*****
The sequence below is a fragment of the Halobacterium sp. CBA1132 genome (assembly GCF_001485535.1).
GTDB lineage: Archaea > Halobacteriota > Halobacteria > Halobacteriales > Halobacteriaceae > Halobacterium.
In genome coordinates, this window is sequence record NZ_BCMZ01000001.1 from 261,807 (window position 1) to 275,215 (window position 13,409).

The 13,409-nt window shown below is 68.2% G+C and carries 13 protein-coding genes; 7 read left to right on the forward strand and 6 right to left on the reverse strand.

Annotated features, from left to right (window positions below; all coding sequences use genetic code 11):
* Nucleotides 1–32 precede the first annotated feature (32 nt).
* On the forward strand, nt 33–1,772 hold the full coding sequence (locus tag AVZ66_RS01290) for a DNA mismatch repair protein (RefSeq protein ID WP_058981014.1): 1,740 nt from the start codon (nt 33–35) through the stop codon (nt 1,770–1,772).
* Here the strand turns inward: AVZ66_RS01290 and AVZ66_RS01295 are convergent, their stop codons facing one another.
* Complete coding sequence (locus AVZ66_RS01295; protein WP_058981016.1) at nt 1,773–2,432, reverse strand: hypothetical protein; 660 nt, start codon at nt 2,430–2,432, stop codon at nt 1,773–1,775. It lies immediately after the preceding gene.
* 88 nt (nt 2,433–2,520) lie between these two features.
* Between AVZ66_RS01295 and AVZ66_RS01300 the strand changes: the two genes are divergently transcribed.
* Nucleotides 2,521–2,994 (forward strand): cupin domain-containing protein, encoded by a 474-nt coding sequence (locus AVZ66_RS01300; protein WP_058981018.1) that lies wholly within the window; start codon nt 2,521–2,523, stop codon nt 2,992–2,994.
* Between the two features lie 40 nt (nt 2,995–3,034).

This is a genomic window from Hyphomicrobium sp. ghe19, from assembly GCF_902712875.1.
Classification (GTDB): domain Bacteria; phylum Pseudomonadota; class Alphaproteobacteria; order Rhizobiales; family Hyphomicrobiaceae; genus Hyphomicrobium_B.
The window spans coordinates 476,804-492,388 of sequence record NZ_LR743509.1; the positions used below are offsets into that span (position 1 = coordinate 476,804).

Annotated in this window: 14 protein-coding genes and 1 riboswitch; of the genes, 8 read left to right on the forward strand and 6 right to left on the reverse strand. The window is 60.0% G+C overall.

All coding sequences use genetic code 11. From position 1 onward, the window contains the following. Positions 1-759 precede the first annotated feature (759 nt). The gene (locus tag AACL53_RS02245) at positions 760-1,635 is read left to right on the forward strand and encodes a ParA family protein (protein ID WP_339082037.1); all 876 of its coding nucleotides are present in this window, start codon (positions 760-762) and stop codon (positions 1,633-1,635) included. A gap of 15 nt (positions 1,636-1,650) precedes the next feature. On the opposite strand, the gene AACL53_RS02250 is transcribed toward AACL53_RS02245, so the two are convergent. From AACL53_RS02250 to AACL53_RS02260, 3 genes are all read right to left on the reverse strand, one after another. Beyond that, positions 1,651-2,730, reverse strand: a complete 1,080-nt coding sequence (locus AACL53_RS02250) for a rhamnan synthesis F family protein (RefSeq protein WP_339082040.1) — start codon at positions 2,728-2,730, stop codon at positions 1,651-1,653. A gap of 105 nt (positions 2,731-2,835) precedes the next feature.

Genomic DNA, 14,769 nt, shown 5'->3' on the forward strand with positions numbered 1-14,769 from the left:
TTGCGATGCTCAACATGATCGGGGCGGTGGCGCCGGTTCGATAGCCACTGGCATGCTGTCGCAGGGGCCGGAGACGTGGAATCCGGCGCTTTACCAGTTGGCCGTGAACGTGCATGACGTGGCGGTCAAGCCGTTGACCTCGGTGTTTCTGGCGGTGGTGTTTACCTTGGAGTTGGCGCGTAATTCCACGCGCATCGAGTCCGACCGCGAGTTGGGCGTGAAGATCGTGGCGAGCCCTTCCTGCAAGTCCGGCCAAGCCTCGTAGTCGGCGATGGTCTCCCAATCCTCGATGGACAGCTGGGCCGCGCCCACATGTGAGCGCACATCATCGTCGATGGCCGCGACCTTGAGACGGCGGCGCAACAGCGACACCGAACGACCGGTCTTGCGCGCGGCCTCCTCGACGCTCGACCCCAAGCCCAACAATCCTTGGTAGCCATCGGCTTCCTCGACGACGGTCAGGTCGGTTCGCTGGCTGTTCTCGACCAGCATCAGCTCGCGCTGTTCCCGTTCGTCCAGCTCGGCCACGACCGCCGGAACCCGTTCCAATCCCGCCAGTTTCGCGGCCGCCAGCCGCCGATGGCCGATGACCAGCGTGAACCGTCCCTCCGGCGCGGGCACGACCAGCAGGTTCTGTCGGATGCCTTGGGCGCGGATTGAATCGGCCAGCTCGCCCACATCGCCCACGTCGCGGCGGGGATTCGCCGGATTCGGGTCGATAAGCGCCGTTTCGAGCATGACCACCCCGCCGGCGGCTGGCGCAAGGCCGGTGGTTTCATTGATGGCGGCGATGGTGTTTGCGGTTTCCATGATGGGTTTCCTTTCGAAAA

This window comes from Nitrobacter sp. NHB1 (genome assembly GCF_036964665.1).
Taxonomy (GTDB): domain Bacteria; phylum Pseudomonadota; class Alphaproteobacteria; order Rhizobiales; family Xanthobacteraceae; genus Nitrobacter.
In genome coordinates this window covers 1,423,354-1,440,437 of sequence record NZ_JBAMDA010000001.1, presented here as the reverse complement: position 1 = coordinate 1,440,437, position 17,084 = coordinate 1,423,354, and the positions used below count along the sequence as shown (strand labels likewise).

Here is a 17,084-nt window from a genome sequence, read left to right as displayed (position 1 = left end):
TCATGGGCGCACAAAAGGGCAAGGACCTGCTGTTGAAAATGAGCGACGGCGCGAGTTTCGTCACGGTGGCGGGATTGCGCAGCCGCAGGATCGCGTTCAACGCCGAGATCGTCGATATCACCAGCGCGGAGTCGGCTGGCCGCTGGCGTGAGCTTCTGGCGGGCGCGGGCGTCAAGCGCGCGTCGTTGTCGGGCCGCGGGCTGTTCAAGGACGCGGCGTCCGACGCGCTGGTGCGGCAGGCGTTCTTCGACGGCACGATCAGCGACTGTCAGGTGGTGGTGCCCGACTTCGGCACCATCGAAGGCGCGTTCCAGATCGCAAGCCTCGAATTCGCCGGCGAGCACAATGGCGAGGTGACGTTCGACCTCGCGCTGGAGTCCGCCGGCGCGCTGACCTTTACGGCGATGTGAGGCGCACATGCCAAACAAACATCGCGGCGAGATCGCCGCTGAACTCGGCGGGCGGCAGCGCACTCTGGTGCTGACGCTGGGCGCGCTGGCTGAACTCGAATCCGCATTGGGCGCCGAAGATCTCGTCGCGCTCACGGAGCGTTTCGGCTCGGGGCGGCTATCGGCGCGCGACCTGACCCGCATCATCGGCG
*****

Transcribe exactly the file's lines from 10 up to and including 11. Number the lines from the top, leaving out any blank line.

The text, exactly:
* 88 nt (nt 2,433–2,520) lie between these two features.
* Between AVZ66_RS01295 and AVZ66_RS01300 the strand changes: the two genes are divergently transcribed.